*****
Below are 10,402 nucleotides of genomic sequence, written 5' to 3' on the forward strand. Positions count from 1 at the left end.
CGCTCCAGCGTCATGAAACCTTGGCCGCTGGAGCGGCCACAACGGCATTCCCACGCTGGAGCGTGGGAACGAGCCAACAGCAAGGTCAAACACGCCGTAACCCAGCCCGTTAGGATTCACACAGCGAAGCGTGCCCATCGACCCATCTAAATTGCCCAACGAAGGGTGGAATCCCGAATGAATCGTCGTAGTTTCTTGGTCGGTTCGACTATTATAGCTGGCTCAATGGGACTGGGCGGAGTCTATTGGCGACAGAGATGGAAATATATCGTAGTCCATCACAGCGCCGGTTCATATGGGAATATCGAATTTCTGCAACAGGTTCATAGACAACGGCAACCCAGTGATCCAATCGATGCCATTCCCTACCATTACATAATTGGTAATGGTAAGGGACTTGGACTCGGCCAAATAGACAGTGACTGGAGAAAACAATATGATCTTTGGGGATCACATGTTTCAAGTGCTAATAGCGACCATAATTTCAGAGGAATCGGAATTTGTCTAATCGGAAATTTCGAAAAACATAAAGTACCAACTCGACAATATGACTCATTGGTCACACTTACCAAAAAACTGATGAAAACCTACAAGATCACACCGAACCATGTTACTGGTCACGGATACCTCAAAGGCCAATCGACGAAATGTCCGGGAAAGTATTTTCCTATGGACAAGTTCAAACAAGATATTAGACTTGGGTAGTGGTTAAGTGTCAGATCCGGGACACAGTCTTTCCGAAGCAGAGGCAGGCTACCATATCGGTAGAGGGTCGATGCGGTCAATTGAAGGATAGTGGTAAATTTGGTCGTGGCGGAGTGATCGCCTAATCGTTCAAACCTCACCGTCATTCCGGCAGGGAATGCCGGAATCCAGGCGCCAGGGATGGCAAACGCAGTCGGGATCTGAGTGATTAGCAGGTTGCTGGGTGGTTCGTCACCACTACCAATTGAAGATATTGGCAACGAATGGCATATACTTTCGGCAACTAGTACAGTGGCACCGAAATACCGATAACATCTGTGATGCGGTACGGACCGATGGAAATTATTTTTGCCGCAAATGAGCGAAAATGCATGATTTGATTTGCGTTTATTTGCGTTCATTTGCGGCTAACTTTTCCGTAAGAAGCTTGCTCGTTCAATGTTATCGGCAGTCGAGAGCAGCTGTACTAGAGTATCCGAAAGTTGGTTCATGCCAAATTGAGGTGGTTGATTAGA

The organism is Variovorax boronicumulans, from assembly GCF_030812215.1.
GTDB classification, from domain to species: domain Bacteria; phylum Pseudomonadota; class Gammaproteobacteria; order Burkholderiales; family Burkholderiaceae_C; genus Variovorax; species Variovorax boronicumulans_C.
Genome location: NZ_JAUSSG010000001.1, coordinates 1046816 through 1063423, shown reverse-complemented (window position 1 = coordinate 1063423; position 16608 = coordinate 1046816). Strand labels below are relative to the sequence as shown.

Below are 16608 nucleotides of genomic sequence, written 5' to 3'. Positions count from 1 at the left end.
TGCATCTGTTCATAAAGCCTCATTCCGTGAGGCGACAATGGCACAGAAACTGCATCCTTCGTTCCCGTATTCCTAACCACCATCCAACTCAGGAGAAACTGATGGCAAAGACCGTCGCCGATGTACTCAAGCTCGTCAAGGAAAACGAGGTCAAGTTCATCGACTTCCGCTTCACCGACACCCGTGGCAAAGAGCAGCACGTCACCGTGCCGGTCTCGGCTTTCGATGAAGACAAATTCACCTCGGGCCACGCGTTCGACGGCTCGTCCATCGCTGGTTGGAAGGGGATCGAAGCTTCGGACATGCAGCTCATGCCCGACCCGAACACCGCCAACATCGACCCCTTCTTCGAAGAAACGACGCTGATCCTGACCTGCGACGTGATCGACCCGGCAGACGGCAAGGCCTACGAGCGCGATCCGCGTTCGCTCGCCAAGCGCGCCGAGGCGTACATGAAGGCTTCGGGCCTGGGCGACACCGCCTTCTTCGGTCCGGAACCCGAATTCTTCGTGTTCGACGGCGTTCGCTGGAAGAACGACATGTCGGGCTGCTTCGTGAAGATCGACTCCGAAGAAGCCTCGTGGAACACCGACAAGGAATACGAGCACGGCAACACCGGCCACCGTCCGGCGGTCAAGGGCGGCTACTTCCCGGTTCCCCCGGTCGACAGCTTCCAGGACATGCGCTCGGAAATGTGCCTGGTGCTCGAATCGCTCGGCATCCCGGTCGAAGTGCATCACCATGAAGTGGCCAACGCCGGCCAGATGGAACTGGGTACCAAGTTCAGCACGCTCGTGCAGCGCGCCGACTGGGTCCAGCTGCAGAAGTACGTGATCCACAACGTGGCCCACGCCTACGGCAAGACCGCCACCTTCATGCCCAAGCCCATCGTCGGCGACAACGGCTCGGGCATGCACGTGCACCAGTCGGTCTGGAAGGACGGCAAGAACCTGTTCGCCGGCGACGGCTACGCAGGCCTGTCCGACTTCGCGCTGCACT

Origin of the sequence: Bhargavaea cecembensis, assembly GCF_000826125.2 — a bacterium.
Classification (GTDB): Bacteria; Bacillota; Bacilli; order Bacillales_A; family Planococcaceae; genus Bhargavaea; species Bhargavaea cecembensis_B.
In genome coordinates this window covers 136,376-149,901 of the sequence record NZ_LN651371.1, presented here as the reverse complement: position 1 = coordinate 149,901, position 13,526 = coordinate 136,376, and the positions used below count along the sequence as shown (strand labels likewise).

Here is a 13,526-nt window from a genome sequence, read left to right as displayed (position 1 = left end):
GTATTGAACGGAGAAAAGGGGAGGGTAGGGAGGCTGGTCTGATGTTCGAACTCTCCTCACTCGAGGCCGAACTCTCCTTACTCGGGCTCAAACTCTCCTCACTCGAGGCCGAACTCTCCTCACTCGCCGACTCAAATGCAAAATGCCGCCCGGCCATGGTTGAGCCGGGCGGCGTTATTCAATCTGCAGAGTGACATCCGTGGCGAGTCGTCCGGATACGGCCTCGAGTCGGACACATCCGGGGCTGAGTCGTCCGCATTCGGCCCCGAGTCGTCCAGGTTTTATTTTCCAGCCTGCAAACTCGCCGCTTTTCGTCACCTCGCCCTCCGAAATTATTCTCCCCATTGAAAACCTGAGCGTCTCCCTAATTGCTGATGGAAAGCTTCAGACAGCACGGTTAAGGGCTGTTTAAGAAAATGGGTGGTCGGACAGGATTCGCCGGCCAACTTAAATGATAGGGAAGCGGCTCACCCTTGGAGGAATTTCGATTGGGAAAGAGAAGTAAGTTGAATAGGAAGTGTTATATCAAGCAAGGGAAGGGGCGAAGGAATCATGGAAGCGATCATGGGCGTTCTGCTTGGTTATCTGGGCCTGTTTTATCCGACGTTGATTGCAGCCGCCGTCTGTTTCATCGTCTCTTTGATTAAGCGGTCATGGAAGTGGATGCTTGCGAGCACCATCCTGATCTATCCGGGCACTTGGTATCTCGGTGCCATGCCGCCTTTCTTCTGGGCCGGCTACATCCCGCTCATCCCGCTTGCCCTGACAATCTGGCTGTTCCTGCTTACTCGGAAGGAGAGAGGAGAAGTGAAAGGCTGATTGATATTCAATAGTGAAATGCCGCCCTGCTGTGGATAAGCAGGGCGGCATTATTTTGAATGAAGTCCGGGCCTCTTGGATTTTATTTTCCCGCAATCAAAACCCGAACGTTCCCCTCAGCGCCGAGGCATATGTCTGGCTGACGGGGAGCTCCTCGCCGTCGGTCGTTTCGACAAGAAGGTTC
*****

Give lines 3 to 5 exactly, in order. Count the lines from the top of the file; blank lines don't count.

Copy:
The organism is Variovorax boronicumulans, from assembly GCF_030812215.1.
GTDB classification, from domain to species: domain Bacteria; phylum Pseudomonadota; class Gammaproteobacteria; order Burkholderiales; family Burkholderiaceae_C; genus Variovorax; species Variovorax boronicumulans_C.
Genome location: NZ_JAUSSG010000001.1, coordinates 1046816 through 1063423, shown reverse-complemented (window position 1 = coordinate 1063423; position 16608 = coordinate 1046816). Strand labels below are relative to the sequence as shown.